Should You Rinse After Brushing Teeth
The naturally occurring mineral fluoride can help strengthen teeth and prevent decay.
Many dental products contain fluoride, including toothpaste, mouthwash, and drinking water. Fluoride strengthens the hard outer layer of teeth, increasing the defence against tooth decay.
Spitting, Not Rinsing
When using fluoride toothpaste, it is essential to follow the advice of “spitting, not rinsing.” This means that after brushing your teeth with fluoride toothpaste, you should spit out the excess toothpaste but not rinse your mouth with water. Although it may sound strange to most of you, I will explain the rationale below.
This advice is because rinsing your mouth with water after brushing can wash away the fluoride from the toothpaste, reducing its effectiveness. When you spit instead of rinsing, you leave a concentration toothpaste film layer, which increases the time for the fluoride to protect your teeth. At night your natural saliva defence goes down, and the risk of decay increases. By using this simple hack, you will significantly improve your oral health.
If not rinsing is off-putting for you (and for some, it can be), I recommend you rinse your mouth, as usual, to feel minty fresh and then brush for a few seconds with new toothpaste after, which allows the teeth to develop the fluoride film.
Fluoride toothpaste is essential for children, as their teeth are still developing and are more susceptible to decay. The NHS advises that children use fluoride toothpaste under adult supervision as soon as their first tooth emerges.
Correct Amount of Fluoride for Kids
The concentration of fluoride in the toothpaste and the amount of toothpaste used is age dependent. Using the correct amount for the age range and not overusing matters for protection.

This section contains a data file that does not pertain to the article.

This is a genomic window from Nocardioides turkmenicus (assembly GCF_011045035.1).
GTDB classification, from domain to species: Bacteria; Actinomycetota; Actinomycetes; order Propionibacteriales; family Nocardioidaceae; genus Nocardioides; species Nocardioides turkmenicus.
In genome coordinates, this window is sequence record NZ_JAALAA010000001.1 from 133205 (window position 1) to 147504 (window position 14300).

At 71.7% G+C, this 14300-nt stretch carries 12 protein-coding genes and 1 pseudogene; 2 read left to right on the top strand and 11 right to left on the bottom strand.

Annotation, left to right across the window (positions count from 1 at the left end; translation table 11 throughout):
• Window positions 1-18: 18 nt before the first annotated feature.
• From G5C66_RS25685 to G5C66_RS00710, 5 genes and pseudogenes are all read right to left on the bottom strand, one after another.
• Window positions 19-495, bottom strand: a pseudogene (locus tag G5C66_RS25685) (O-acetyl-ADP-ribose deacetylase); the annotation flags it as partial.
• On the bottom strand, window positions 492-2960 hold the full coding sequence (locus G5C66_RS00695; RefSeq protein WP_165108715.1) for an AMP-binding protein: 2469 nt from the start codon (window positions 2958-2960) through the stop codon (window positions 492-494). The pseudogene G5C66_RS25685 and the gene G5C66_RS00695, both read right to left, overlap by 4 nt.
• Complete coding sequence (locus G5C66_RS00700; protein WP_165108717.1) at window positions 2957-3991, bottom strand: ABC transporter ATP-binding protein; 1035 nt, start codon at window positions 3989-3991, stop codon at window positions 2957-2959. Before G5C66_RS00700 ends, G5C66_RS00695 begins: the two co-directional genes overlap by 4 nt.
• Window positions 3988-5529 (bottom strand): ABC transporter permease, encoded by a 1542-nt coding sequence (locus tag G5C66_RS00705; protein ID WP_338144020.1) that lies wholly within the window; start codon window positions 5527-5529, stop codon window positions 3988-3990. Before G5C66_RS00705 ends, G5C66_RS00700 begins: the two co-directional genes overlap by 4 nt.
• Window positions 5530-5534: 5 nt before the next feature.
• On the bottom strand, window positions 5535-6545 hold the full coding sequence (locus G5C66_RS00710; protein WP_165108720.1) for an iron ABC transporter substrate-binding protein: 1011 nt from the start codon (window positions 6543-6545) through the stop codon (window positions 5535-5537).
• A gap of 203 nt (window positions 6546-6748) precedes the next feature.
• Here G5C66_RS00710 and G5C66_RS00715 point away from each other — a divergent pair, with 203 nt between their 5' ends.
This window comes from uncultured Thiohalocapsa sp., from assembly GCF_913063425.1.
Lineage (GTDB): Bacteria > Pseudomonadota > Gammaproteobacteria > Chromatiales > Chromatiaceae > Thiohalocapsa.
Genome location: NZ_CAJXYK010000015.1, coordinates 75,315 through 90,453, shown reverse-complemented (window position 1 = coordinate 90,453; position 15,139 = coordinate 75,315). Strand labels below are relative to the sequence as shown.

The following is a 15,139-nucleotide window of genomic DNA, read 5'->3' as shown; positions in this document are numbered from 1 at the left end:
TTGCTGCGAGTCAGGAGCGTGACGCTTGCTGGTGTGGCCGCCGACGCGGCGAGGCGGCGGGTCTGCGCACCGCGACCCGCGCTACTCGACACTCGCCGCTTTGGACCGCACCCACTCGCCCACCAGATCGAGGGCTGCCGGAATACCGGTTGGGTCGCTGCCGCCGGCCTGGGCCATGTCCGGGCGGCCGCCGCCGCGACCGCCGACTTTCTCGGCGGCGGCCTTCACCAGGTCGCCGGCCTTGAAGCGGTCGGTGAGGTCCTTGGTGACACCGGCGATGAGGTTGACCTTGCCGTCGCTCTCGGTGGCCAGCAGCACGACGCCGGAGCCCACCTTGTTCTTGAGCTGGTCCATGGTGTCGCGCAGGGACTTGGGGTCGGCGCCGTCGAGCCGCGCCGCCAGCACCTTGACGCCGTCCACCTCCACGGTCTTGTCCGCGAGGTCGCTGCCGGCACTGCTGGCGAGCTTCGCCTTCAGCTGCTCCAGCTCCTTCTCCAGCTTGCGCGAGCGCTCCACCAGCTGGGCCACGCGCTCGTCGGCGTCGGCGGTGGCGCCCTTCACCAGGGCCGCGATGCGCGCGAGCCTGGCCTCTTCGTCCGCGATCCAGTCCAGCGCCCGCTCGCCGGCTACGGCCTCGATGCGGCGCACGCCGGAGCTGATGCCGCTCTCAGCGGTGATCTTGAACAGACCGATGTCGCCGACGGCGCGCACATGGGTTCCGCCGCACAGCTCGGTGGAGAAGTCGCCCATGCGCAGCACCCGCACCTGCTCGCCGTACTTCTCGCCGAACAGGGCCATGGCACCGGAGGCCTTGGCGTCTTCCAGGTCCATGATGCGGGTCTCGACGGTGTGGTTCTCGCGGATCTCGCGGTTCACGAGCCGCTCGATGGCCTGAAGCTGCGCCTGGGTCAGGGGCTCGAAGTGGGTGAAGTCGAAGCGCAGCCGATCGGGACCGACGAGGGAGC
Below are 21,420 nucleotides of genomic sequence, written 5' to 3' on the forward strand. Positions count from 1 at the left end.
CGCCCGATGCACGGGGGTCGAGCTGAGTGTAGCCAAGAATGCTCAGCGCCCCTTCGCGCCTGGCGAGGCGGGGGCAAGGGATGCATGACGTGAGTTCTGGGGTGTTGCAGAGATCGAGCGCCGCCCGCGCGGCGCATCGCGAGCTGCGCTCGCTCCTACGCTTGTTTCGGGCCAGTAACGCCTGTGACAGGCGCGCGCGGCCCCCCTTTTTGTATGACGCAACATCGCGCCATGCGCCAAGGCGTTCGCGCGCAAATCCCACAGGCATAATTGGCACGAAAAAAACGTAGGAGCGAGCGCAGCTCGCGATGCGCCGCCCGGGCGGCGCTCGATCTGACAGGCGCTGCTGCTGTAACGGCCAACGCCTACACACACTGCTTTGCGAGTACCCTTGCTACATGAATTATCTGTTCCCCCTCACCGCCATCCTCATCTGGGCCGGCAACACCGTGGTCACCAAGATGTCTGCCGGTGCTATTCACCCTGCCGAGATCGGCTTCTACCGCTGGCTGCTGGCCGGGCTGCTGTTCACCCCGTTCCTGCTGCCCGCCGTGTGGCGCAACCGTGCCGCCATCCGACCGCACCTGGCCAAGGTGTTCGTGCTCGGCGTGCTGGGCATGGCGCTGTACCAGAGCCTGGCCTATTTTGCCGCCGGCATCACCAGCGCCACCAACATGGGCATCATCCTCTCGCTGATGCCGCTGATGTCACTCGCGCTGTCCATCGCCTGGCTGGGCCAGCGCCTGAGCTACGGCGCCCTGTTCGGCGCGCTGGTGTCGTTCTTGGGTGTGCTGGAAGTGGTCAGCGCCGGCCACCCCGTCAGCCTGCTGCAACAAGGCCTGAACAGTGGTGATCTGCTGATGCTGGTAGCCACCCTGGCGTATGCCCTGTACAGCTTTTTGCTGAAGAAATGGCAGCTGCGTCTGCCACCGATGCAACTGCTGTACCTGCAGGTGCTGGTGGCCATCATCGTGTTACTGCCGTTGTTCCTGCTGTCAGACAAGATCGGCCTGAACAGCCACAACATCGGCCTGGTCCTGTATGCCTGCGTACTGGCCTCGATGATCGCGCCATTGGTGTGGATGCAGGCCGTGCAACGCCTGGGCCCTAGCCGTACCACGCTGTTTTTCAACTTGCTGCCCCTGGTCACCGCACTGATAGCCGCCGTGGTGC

Please review the image below for the correct amount and concentration.
It’s worth noting that while fluoride is generally safe and effective, it’s possible to get too much of a good thing. In rare cases, excessive fluoride intake can cause fluorosis, resulting in white spots or discolouration on the teeth. To avoid this, following the recommended dosage of fluoride toothpaste and other fluoride sources is important.
Another way to get fluoride is through professional dental treatments, such as fluoride varnish or fluoride gel. A dentist or dental hygienist would usually apply these treatments. They can provide an extra boost of fluoride to help protect your teeth. If you are interested in this, please ask your dentist. These are prescriptive treatments as the amount of fluoride is at a higher concentration. Your dentist can advise on the benefits and their suitability.
In conclusion, fluoride is an important mineral for dental health, and fluoride toothpaste effectively protects your teeth against decay. Remember to follow the advice of “spitting, not rinsing” after brushing to ensure that the fluoride in the toothpaste has time to work.